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Inhalant therapy in small animals (Proceedings)


Inhalant delivery of aerosolized medication offers a number of theoretical benefits including an enormous absorptive surface area across a permeable membrane, a low enzyme environment that results in little drug degradation, avoidance of hepatic first-pass metabolism, and reproducible absorption kinetics.

Inhalant delivery of aerosolized medication offers a number of theoretical benefits including an enormous absorptive surface area across a permeable membrane, a low enzyme environment that results in little drug degradation, avoidance of hepatic first-pass metabolism, and reproducible absorption kinetics. When the target of inhaled medications is the respiratory tract itself, additional benefits include the potential for a high drug concentration directly at the site of disease with minimization of systemic toxicity, often at a fraction of the dose required if the same drug was administered through a systemic route.1 Because of these advantages, inhalant delivery of medication has gained widespread use for the treatment of airway diseases in people. There is an enormous body of evidence in the medical literature regarding inhalational drug therapy in people. In veterinary medicine, the literature on inhalant therapy is sparse, and what does exist more often focuses on aerosol drug delivery to horses than to small pet animal species.2 Regardless, aerosol delivery of medication has become popular for the treatment of dogs, and especially cats, with respiratory disease.

Although there are benefits to inhalant drug delivery, there are difficulties in using this route as well. Respiratory defenses are efficient at preventing particulates from reaching the lower airways so it should come as no surprise that only a small proportion of the administered medication reaches the lower airways; a significant amount of drug is lost in the delivery device or deposited in the oropharynx. Another difficulty is that most aerosol drug delivery devices are designed to be used by humans on a voluntary basis and some require purposeful respiration and breath holding. Adaptations of some devices facilitate their use in animals, and modified systems are now marketed for dogs and cats. Drug delivery by the aerosol route depends in part of respiratory depth and rate, tidal volume, and airflow rates, yet all of these may be negatively impacted by respiratory disease. Additionally, not all drugs are suitable for aerosol delivery, and drugs themselves (or preservatives contained in the drug preparation) may cause airway irritation and possible bronchoconstriction potentially worsening respiratory compromise.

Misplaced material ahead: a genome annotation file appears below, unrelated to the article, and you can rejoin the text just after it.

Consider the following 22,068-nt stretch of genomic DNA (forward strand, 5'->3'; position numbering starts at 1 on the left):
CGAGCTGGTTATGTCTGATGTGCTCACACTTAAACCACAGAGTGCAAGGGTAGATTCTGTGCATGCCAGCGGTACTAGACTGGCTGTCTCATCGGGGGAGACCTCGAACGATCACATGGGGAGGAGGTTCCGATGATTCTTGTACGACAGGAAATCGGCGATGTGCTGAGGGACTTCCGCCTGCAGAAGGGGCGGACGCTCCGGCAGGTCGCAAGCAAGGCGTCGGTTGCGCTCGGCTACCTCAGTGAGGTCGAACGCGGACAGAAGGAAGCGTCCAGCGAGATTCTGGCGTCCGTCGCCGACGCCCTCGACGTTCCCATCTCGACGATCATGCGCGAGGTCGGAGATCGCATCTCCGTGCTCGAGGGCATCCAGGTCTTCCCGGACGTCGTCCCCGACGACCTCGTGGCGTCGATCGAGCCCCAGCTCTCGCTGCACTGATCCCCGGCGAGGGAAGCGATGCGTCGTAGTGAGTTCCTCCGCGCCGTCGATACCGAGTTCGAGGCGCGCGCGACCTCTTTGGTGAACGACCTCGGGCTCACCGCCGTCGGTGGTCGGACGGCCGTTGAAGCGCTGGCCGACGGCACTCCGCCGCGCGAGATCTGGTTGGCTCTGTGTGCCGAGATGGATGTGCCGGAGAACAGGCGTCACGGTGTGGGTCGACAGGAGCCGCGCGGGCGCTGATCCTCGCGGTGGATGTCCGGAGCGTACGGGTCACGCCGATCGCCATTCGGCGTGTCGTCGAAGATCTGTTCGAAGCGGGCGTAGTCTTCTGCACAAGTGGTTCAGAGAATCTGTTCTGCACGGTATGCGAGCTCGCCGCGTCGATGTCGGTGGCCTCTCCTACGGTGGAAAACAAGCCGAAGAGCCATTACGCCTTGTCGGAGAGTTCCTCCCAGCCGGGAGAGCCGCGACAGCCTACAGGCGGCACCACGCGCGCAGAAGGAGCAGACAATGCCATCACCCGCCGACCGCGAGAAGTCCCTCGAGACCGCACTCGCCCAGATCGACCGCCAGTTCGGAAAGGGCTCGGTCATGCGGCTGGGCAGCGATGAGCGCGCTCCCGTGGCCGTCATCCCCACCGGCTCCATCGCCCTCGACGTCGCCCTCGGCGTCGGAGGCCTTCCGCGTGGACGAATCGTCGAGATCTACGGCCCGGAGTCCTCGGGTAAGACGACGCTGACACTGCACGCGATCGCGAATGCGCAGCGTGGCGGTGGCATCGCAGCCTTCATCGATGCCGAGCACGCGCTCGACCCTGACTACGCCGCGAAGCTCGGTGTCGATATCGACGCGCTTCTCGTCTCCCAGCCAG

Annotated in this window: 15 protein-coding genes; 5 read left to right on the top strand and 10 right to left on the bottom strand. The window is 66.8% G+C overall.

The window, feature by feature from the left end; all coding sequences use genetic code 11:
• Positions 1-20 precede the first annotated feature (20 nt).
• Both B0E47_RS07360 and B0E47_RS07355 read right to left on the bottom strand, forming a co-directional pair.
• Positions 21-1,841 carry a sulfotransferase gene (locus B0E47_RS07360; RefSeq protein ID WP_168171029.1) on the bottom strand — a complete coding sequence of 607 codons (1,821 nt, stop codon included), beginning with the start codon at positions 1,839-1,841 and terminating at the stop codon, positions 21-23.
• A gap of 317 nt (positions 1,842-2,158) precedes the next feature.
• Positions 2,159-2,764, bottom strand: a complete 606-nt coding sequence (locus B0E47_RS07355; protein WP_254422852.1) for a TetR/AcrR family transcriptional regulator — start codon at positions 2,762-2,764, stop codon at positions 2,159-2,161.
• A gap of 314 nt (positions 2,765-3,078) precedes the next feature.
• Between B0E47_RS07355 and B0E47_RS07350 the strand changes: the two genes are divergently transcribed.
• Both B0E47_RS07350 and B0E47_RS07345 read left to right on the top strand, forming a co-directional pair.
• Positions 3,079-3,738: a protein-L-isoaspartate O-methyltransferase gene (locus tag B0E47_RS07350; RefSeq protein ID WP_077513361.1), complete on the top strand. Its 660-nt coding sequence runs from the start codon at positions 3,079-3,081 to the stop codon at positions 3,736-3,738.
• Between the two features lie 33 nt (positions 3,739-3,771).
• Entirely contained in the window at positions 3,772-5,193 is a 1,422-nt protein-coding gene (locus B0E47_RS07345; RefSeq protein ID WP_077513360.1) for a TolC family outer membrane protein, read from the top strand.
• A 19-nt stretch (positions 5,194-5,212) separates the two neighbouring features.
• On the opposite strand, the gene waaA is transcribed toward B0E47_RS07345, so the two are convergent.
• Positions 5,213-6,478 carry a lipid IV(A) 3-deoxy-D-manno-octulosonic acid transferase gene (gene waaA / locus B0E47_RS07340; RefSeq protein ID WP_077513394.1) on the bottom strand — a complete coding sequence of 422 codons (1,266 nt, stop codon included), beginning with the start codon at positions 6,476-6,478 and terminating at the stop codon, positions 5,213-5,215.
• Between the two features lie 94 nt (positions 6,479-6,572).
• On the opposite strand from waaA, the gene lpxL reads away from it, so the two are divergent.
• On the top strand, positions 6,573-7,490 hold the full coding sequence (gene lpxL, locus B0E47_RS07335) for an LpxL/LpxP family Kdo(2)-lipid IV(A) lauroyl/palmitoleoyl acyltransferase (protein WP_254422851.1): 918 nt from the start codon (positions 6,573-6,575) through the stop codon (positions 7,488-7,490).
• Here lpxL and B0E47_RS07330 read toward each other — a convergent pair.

Aerosol Delivery Systems

There are two very basic types of aerosol delivery systems in common usage; nebulizers and metered dose inhalers (MDI). The two are quite distinct devices, and have distinct uses. In general, nebulizers deliver much smaller particles allowing deeper respiratory penetration and provide fluid along with drug. MDI devices deliver drug primarily to the larger airways. There are more than 30 drugs available as MDI, including anti-inflammatory drugs and bronchodilators.

Nebulizers utilize compressors to generate relatively high air pressures and flow rates. Generally, there is a source of compressed air or oxygen, a well into which fluid/drug can be placed, and a baffle which when hit by the drug causes the creation of small particles. The basic nebulizer types include jet nebulizers and ultrasonic nebulizers. Modifications exist (eg, spinning disc nebulizers, vibrating mesh nebulizers) to improve delivery or modulate particle size. Nebulizers are available in portable sizes of a modest price, certainly suitable for use in veterinary hospitals and even practical for at-home use by owners. Cost can begin at under $100 for a good nebulizer unit (e.g., Nebulair Veterinary Portable Ultrasonic Nebulizer®, DVM Pharmaceuticals, and many portable products for the human market). Nebulized liquid can be administered to dogs and cats by face mask, by tent, in a closed aquarium type container into which the animal is placed, or into a tracheotomy tube. Any of these should be suitable for airway humidification via saline nebulization. In general, the more removed the particle generator is from the respiratory tract the more drug would be expected to be lost outside of the respiratory tract. For this reason, administration of drugs via nebulization would likely be more effective by mask than when simply administered into a tank containing the pet.

MDI are designed for at-home administration of aerosolized drugs and are the preferred routine route of delivery for glucocorticoid and bronchodilator medications in people with asthma. Particles delivered by MDI are larger than those created by nebulization, and thus do not penetrate as deeply into the respiratory tract. A traditional MDI consists of a mouthpiece and an actuator (holder) into which a canister of medication is inserted. Manually depressing the canister (actuation) results in the release of a single dose of medication (sometimes called a "puff"). People shake the canister, exhale deeply, insert the mouth piece, and simultaneously depress the canister and inhale as deeply as possible. They then hold their breath for as long as possible, exhale, and rinse the mouth and spit to remove the majority of the drug deposited in the oropharynx (only ~10% of each dose reaches the airways). Obviously, dogs and cats can't use a MDI in this way. Spacers devices designed to fit the MDI have allowed their adaptation for use in animals. Several types of spacers are available, from simple tubes inserted between the MDI and the mouth/nose to holding chambers with one-way valves activated by inhalation. Spacers were designed for young children or others with less than ideal coordination so that there is no requirement for simultaneous depression of the canister and inhalation. The spacer also has the advantage of allowing the largest particles to fall out and not enter the patient's mouth. In people, spacers actually improve drug delivery by ~10%, nearly doubling the amount of drug reaching the target site.